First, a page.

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He once confided to a alighieri friend that he held a cocked pistol to his forehead and considered killing himself at the age. 15 Marriage and family edit In late 1839, lowell met Maria white through her brother William, a classmate at Harvard, 16 and the two became engaged in the autumn of 1840. Maria's father Abijah White, a wealthy merchant from Watertown, insisted that their wedding be postponed until Lowell had gainful employment. 17 They were finally married on December 26, 1844, 18 shortly after the groom published Conversations on the Old poets, a collection of his previously published essays. 19 A friend described their relationship as "the very picture of a true marriage". 20 Lowell himself believed that she was made up "half of earth and more than half of heaven". 17 She, too, wrote poetry, and the next twelve years of Lowell's life were deeply affected by her influence.
He said that his first book of poetry a year's Life (1841) "owes all its beauty to her though it only sold 300 copies. 17 Maria's character and beliefs led her to become involved in the movements directed against intemperance and slavery. She was a member of the boston Female Anti-Slavery society and persuaded her husband to become an abolitionist. 21 James had previously expressed antislavery sentiments, but Maria urged him towards more active expression and involvement. 22 His second volume of poems Miscellaneous poems expressed these antislavery thoughts, and its 1,500 copies sold well.
9 In his last year there, he wrote, "During Freshman year, i did nothing, during Sophomore year I did nothing, during Junior year I did nothing, and during Senior year I have thus far done nothing in the way of college studies." 8 In his. As he said later, "I was as great an ass as ever brayed thought it singing." 10 During his undergraduate years, lowell was a member of Hasty pudding and served both as Secretary and poet. Lowell was elected the poet of the class of 1838 11 and, as was tradition, was asked to recite an original poem on Class day, the day before commencement on July 17, 1838. 9 he was suspended, however, and not allowed to participate. Instead, his poem was printed and made available thanks to subscriptions paid by his classmates.
11 he had composed the poem in Concord, 12 where he had been exiled by the harvard faculty to the care of the rev. Barzallai frost because of his neglect of his studies. 13 During his stay in Concord, he became friends with Ralph Waldo Emerson and got to know the other Transcendentalists. His Class day poem satirized the social movements of the day; abolitionists, Thomas Carlyle, emerson, and the Transcendentalists were treated. 12 Lowell did not know what vocation to choose after graduating, and he vacillated among business, the ministry, medicine, and law. He ultimately enrolled at Harvard Law School in 1840 and was admitted to the bar two years later. 14 While studying law, however, he contributed poems and prose articles to various magazines. During this time, he was admittedly depressed and often had suicidal thoughts.
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(17821861 a minister at a unitarian church in Boston who had previously studied theology at Edinburgh, and Harriett Brackett Spence lowell. 4 by the time that James Russell Lowell was born, the family owned a large estate in Cambridge called Elmwood. 5 he was the youngest of six children; his siblings were Charles, rebecca, mary, william, and Robert. 6 Lowell's mother built in him an appreciation for literature at an early age, especially red in poetry, ballads, and tales from her native orkney. 4 he attended school under Sophia dana, who later married george ripley ; he later studied at a school run by a particularly harsh disciplinarian, where one of his classmates was Richard Henry dana. 7 Lowell attended Harvard College beginning at age 15 in 1834, though he was not a good student and often got into trouble. 8 In his sophomore year, he was absent from required chapel attendance 14 times and from classes umum 56 times.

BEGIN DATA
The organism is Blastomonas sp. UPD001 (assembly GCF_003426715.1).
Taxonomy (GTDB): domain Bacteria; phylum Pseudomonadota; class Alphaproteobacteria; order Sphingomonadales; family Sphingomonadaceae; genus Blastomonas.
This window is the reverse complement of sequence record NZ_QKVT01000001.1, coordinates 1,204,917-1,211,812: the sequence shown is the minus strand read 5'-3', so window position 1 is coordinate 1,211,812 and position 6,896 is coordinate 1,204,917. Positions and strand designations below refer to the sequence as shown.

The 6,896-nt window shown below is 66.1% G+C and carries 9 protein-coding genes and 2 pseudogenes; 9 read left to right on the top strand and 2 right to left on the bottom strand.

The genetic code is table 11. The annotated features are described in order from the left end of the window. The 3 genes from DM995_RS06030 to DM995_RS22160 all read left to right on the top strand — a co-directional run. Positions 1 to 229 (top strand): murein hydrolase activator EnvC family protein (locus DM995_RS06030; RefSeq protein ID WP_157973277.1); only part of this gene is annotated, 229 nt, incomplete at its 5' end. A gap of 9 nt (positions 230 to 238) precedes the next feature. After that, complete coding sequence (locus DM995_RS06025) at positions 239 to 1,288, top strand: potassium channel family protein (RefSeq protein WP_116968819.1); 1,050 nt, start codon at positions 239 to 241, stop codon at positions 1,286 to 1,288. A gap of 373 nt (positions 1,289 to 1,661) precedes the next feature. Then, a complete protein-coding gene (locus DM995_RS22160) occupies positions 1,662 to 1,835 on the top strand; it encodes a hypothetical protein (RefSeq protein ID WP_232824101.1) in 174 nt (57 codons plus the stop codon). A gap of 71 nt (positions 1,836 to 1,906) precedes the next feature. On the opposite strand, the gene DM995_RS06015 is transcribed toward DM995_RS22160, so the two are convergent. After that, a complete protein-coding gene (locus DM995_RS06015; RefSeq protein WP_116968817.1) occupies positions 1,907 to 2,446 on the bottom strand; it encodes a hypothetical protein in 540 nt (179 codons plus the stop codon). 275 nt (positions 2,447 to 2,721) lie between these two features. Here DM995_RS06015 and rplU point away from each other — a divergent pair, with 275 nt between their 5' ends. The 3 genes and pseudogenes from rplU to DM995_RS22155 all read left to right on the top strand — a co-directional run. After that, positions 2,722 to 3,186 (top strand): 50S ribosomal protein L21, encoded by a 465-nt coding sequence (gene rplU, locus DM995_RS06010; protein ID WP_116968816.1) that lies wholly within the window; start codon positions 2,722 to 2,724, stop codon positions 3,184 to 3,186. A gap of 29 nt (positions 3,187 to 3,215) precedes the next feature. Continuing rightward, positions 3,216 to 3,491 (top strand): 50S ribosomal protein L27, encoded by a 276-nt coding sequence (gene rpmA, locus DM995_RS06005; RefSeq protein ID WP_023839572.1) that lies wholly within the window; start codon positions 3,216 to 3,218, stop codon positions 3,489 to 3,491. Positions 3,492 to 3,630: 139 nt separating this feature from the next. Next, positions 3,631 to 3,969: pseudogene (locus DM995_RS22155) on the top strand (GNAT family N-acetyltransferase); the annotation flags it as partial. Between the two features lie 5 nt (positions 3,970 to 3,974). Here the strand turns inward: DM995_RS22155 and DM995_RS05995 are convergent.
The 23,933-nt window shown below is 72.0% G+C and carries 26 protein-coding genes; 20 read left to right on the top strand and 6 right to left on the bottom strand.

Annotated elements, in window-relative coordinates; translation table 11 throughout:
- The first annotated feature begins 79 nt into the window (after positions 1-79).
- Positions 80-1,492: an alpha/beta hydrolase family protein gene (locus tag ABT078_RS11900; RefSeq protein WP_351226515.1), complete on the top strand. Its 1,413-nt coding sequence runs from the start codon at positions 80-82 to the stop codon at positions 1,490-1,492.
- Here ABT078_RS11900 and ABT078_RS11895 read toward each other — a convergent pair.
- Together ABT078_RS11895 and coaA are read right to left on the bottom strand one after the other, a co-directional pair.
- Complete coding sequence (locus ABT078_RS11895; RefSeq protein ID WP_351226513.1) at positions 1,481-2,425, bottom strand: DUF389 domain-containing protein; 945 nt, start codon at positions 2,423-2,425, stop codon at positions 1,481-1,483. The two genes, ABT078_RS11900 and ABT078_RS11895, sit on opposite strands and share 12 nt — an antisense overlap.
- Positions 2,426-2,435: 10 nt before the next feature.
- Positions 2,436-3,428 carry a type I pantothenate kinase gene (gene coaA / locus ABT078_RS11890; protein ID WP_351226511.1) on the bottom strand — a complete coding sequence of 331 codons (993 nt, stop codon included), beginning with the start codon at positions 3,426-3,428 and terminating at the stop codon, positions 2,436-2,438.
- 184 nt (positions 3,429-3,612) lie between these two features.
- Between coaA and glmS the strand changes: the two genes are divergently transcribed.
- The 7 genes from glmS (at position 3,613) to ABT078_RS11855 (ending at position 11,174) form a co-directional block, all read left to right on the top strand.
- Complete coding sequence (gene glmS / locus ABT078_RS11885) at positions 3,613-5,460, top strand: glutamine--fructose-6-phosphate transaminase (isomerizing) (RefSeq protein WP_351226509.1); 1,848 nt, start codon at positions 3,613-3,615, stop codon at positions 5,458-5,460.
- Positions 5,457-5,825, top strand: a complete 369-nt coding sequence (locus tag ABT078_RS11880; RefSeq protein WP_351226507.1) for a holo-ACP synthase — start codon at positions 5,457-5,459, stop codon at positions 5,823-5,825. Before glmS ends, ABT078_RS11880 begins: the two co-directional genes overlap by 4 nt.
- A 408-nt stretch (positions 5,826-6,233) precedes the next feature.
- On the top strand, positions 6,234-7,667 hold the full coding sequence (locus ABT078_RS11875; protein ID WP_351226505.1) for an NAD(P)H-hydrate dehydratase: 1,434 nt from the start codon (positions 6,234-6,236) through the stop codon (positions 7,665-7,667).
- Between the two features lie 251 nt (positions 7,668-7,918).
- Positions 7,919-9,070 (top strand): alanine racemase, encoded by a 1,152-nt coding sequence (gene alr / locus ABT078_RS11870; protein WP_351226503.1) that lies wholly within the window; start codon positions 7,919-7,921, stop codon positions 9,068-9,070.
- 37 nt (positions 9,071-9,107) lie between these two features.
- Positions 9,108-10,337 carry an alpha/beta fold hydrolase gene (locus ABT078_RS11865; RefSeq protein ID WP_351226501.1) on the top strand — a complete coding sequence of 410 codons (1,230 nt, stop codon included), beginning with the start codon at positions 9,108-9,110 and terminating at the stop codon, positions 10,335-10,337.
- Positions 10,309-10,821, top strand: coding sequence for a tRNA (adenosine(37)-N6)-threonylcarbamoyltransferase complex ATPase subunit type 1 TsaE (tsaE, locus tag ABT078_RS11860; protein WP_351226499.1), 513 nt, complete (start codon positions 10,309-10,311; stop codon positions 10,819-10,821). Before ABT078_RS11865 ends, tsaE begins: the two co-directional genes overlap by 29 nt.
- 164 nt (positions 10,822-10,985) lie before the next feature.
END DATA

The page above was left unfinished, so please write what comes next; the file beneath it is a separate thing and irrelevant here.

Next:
He used poetry for reform, particularly in abolitionism. However, his commitment to the defense anti-slavery cause wavered over the years, as did his opinion on African-Americans. He attempted to emulate the true yankee accent in the dialogue of his characters, particularly in The biglow Papers. This depiction of the dialect, as well as his many satires, was an inspiration to writers such as Mark Twain and. Contents biography edit early life edit Elmwood, birthplace and longtime home of James Russell Lowell in Cambridge, massachusetts James Russell Lowell was born February 22, 1819. 1 he was a member of the eighth generation of the lowell family, 2 the descendants of Percival Lowle who settled in Newbury, massachusetts, in 1639. 3 His parents were the reverend Charles Russell Lowell.
to teach there for twenty years. He traveled to europe before officially assuming his teaching duties in 1856, and married Frances Dunlap shortly thereafter in 1857. That year, lowell also became editor. It was not until 20 years later that he received his first political appointment, the ambassadorship to the, kingdom of Spain. He was later appointed ambassador to the. He spent his last years in Cambridge in the same estate where he was born, and died there in 1891. Lowell believed that the poet played an important role as a prophet and critic of society.
Maria white in 1844. The couple had several children, though only one survived past childhood. They soon became involved in the movement to abolish slavery, with Lowell using poetry to express his anti- slavery views and taking a job. Philadelphia, pennsylvania, as the editor of an abolitionist nurse newspaper. After moving back to cambridge, lowell was one of the founders of a journal called. The pioneer, which lasted only three issues. He gained notoriety in 1848 with the publication. A fable for Critics, a book-length poem satirizing contemporary critics and poets. The same year, he published.
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James Russell Lowell ( /loʊəl/ ; February 22, 1819 august 12, 1891) was an American. Romantic poet, critic, editor, and diplomat. He is associated with the. Fireside poets, a group of, new England writers who were among the first, american poets that rivaled the popularity. These writers usually used conventional forms and meters in their xmas poetry, making them suitable for families entertaining at their fireside. Lowell graduated from, harvard College in 1838, despite his reputation as a troublemaker, and went on to earn a law degree from. He published his first collection of poetry in 1841 and married.